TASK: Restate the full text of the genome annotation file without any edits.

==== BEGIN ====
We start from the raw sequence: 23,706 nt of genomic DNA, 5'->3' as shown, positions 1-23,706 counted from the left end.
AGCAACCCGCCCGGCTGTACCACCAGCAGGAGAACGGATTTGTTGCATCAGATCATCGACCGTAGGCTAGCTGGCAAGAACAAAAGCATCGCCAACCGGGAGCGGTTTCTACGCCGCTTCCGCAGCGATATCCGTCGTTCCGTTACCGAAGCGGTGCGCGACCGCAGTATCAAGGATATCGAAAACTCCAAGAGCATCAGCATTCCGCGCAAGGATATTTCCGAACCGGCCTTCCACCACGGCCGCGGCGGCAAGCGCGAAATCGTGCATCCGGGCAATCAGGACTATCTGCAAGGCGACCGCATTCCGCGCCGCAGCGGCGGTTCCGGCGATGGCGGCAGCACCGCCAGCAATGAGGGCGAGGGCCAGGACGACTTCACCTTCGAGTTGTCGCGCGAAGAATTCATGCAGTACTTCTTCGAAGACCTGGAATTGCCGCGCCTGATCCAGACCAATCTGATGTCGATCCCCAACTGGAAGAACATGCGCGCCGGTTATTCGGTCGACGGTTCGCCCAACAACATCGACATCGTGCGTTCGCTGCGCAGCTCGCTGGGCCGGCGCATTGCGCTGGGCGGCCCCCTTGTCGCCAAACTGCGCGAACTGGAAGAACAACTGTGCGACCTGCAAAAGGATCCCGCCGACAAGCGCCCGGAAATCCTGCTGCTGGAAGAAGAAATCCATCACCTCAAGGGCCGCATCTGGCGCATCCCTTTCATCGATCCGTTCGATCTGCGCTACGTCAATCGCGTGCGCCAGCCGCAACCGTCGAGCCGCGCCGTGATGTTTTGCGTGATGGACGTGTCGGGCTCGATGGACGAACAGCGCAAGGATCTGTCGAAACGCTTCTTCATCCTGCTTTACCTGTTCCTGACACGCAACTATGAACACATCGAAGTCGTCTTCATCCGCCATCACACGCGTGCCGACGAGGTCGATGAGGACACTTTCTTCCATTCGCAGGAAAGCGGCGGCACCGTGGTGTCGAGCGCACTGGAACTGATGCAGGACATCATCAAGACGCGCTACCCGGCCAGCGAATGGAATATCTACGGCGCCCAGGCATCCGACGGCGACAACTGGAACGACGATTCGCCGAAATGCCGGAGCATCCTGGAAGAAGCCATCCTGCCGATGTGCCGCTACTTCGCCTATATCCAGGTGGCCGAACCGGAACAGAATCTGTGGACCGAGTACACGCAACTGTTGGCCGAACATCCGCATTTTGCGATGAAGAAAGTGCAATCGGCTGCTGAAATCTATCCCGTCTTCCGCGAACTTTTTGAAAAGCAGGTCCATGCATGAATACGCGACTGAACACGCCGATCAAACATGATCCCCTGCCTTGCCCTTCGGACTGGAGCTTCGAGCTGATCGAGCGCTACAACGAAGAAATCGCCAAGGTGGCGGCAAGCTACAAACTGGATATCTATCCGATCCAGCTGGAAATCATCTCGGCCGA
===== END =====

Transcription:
We start from the raw sequence: 23,706 nt of genomic DNA, 5'->3' as shown, positions 1-23,706 counted from the left end.
AGCAACCCGCCCGGCTGTACCACCAGCAGGAGAACGGATTTGTTGCATCAGATCATCGACCGTAGGCTAGCTGGCAAGAACAAAAGCATCGCCAACCGGGAGCGGTTTCTACGCCGCTTCCGCAGCGATATCCGTCGTTCCGTTACCGAAGCGGTGCGCGACCGCAGTATCAAGGATATCGAAAACTCCAAGAGCATCAGCATTCCGCGCAAGGATATTTCCGAACCGGCCTTCCACCACGGCCGCGGCGGCAAGCGCGAAATCGTGCATCCGGGCAATCAGGACTATCTGCAAGGCGACCGCATTCCGCGCCGCAGCGGCGGTTCCGGCGATGGCGGCAGCACCGCCAGCAATGAGGGCGAGGGCCAGGACGACTTCACCTTCGAGTTGTCGCGCGAAGAATTCATGCAGTACTTCTTCGAAGACCTGGAATTGCCGCGCCTGATCCAGACCAATCTGATGTCGATCCCCAACTGGAAGAACATGCGCGCCGGTTATTCGGTCGACGGTTCGCCCAACAACATCGACATCGTGCGTTCGCTGCGCAGCTCGCTGGGCCGGCGCATTGCGCTGGGCGGCCCCCTTGTCGCCAAACTGCGCGAACTGGAAGAACAACTGTGCGACCTGCAAAAGGATCCCGCCGACAAGCGCCCGGAAATCCTGCTGCTGGAAGAAGAAATCCATCACCTCAAGGGCCGCATCTGGCGCATCCCTTTCATCGATCCGTTCGATCTGCGCTACGTCAATCGCGTGCGCCAGCCGCAACCGTCGAGCCGCGCCGTGATGTTTTGCGTGATGGACGTGTCGGGCTCGATGGACGAACAGCGCAAGGATCTGTCGAAACGCTTCTTCATCCTGCTTTACCTGTTCCTGACACGCAACTATGAACACATCGAAGTCGTCTTCATCCGCCATCACACGCGTGCCGACGAGGTCGATGAGGACACTTTCTTCCATTCGCAGGAAAGCGGCGGCACCGTGGTGTCGAGCGCACTGGAACTGATGCAGGACATCATCAAGACGCGCTACCCGGCCAGCGAATGGAATATCTACGGCGCCCAGGCATCCGACGGCGACAACTGGAACGACGATTCGCCGAAATGCCGGAGCATCCTGGAAGAAGCCATCCTGCCGATGTGCCGCTACTTCGCCTATATCCAGGTGGCCGAACCGGAACAGAATCTGTGGACCGAGTACACGCAACTGTTGGCCGAACATCCGCATTTTGCGATGAAGAAAGTGCAATCGGCTGCTGAAATCTATCCCGTCTTCCGCGAACTTTTTGAAAAGCAGGTCCATGCATGAATACGCGACTGAACACGCCGATCAAACATGATCCCCTGCCTTGCCCTTCGGACTGGAGCTTCGAGCTGATCGAGCGCTACAACGAAGAAATCGCCAAGGTGGCGGCAAGCTACAAACTGGATATCTATCCGATCCAGCTGGAAATCATCTCGGCCGA